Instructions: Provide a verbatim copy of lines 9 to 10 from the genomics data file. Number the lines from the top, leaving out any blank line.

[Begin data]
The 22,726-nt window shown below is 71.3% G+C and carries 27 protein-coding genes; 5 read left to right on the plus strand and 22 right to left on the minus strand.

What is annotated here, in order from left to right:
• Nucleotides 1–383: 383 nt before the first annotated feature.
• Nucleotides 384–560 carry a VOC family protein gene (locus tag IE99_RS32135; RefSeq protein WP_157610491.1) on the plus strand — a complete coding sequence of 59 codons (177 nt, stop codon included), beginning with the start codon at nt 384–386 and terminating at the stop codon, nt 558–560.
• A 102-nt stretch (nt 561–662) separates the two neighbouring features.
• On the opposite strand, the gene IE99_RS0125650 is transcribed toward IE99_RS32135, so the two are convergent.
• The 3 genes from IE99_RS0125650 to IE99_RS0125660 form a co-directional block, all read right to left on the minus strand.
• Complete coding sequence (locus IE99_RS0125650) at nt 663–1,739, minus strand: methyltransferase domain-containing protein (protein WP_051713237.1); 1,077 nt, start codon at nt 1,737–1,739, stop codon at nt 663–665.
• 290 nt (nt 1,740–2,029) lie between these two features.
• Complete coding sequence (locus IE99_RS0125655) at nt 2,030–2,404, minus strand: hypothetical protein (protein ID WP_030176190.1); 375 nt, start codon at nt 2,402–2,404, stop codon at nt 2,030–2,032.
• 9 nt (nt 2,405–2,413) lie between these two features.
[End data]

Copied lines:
• 290 nt (nt 1,740–2,029) lie between these two features.
• Complete coding sequence (locus IE99_RS0125655) at nt 2,030–2,404, minus strand: hypothetical protein (protein ID WP_030176190.1); 375 nt, start codon at nt 2,402–2,404, stop codon at nt 2,030–2,032.